This all then kind of spirals into the major message of the film. I dig this message. I approve this message. I want more movies to have this message. But again, like with the failure of the conceit, it also failed in getting to the end of the film in a proper way. Isn't It Romantic does one kind of gutsy thing. It says that finding a perfect man isn't going to make you happy. I really dig this. If we are saying that films should be about empowerment, Isn't It Romantic's message of loving oneself first is super important and I dig that it is in this film. BUT, the movie tries having it both ways. The movie knows its audience. One of the comforting elements about romantic comedies is that they actually provide a sense of joy out of being formulaic. We know who is supposed to come together. The point of watching the film is to watch the beats come together coupled with a fake sense of tension to deliver a story that reminds us of home. It's your mom's meatloaf of films. I get it. The studio, more importantly, gets it. I'm sure that there is a draft of Isn't It Romantic where Rebel Wilson doesn't get together with Adam Devine. The movie is about loving herself and role credits. But I also saw my wife's face when she backs out of interrupting a wedding. She wanted that relationship to be destroyed because it wasn't the ending she was ready for. Me, I just wanted to see the world burn so I climbed on board that sinking ship and wanted to see some corpses. (Again, it's October and I'm analyzing Isn't It Romantic). But the movie had a cake-and-eat-it-too ending and that always bugs me. Natalie has her big revelation. Her mother made her feel like she was somehow less deserving of love than anyone else and when she realized that she needed to treat herself better, that should have been the ending. It's the climax of the film. Her internal conflict is resolved. But then she wakes up in the hospital and gets to have a bit of a do-over, now that she's dealt with her emotional trauma. I couldn't have been the only one to realize that waking up in a hospital that looked remarkably similar to the fictional hospital was probably a dumb move because it only stressed how everything in this film felt artificial? She gets to re-do the romantic comedy, only apparently under "real rules."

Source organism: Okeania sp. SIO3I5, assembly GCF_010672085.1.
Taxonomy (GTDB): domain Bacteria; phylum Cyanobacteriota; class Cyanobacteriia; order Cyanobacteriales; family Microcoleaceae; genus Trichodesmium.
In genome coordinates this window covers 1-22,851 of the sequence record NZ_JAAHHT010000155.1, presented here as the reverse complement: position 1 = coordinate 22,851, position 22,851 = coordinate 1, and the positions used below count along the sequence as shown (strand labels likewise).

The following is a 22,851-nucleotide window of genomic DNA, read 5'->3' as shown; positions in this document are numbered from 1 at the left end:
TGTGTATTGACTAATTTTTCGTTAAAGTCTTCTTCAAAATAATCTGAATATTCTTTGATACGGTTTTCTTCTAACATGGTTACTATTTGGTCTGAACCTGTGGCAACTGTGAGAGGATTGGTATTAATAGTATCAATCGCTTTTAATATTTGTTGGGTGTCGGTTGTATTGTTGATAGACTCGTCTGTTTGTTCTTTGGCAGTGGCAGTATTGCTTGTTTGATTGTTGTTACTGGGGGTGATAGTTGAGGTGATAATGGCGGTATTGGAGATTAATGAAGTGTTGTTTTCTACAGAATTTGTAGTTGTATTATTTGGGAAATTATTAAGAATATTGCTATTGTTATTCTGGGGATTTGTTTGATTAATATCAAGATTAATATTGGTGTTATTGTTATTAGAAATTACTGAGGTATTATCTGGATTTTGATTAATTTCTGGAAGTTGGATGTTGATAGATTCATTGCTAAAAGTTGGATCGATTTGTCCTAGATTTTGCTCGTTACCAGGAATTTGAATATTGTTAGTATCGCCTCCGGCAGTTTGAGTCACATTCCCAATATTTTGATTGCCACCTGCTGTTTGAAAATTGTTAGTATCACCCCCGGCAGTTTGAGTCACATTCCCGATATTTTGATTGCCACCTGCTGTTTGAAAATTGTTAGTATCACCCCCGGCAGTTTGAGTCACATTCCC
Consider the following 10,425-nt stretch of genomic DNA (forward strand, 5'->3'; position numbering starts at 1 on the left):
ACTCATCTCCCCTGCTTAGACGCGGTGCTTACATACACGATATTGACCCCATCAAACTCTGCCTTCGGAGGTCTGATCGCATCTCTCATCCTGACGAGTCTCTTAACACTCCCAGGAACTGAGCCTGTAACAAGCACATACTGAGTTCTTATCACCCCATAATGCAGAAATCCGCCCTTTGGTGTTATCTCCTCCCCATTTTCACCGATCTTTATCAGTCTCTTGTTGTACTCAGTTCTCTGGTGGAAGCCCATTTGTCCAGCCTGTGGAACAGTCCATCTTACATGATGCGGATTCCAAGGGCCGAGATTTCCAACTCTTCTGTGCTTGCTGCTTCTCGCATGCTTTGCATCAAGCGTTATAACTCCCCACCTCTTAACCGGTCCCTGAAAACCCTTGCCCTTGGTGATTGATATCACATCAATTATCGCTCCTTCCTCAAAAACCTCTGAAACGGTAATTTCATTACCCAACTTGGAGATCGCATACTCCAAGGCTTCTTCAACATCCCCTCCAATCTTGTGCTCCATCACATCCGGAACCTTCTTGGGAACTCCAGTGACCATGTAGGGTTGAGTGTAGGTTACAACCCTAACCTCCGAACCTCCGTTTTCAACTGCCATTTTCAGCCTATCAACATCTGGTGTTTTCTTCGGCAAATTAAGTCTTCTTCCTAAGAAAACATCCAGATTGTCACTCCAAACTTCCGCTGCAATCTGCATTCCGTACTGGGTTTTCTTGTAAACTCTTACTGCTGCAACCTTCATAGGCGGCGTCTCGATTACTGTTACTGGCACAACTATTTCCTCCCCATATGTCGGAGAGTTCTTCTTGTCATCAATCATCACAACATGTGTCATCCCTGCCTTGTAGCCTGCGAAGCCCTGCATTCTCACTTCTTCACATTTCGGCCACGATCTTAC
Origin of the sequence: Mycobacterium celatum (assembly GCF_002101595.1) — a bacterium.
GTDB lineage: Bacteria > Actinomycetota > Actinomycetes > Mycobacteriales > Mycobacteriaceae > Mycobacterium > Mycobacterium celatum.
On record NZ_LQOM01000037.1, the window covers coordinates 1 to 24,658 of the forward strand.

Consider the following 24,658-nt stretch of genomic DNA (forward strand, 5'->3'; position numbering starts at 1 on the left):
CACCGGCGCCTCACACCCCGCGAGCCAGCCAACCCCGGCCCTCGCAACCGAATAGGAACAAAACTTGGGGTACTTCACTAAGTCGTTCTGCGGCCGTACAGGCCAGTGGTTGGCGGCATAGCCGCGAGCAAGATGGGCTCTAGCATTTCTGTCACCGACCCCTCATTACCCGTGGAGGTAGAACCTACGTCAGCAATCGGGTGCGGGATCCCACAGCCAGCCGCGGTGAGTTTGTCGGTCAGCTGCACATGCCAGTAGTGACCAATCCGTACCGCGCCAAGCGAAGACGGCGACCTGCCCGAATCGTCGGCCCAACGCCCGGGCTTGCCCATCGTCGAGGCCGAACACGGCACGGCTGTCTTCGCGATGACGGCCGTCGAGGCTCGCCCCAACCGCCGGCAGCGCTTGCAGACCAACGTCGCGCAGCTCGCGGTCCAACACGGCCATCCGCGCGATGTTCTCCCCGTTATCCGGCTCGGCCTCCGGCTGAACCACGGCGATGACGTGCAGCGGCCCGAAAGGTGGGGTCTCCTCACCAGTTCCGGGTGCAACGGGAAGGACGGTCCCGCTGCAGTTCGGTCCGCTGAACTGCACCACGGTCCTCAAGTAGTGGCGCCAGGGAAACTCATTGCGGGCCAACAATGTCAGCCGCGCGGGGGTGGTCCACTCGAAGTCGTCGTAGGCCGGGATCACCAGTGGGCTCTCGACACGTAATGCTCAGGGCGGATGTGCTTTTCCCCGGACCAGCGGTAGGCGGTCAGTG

But there are no "real rules." The world that Natalie comes from has the deck stacked in her favor. Adam Devine's Josh went from playing it fast and casual about dating to having the perfect words to describe why he stares at her all day. They are in the romantic comedy. We were watching The Big Family Cooking Showdown yesterday on Netflix and the guy claimed that he was going to propose to his girlfriend if they got to the next round. They got booted. The girlfriend still wanted him to propose. He said "No." That's a real bummer reality, but that's reality. The best jokes on reality shows are still pretty bad because reality is not scripted. (Okay, reality shows are totally scripted, except Great British Baking Show). That dance in the end, I don't know if they were implying that she was still in a fictional world or that the film itself is a romantic comedy, but it doesn't do much to defend the movie from the criticisms I just brought up. The movie wants it all and it really can't have it all. It ruins the film on a bunch of levels.
And now I'm stuck saying that I shouldn't take this movie so seriously. It's fine as a date night movie. But the things that get me about movies like this is that they only need a little more crafting to get things perfectly right. But often romantic comedies seem to be made taking shortcuts. Isn't It Romantic has a lot of elements that could have made it special, but it actually shot itself in the foot harder than I've seen a movie do in a while. I had a good time watching a movie with my wife. That movie had people I liked who did an okay job. But ultimately, there's a lot left and that just left me disappointed.
Film is great. It can challenge us. It can entertain us. It can puzzle us. It can awaken us.
Mr. H has watched an upsetting amount of movies. They bring him a level of joy that few things have achieved.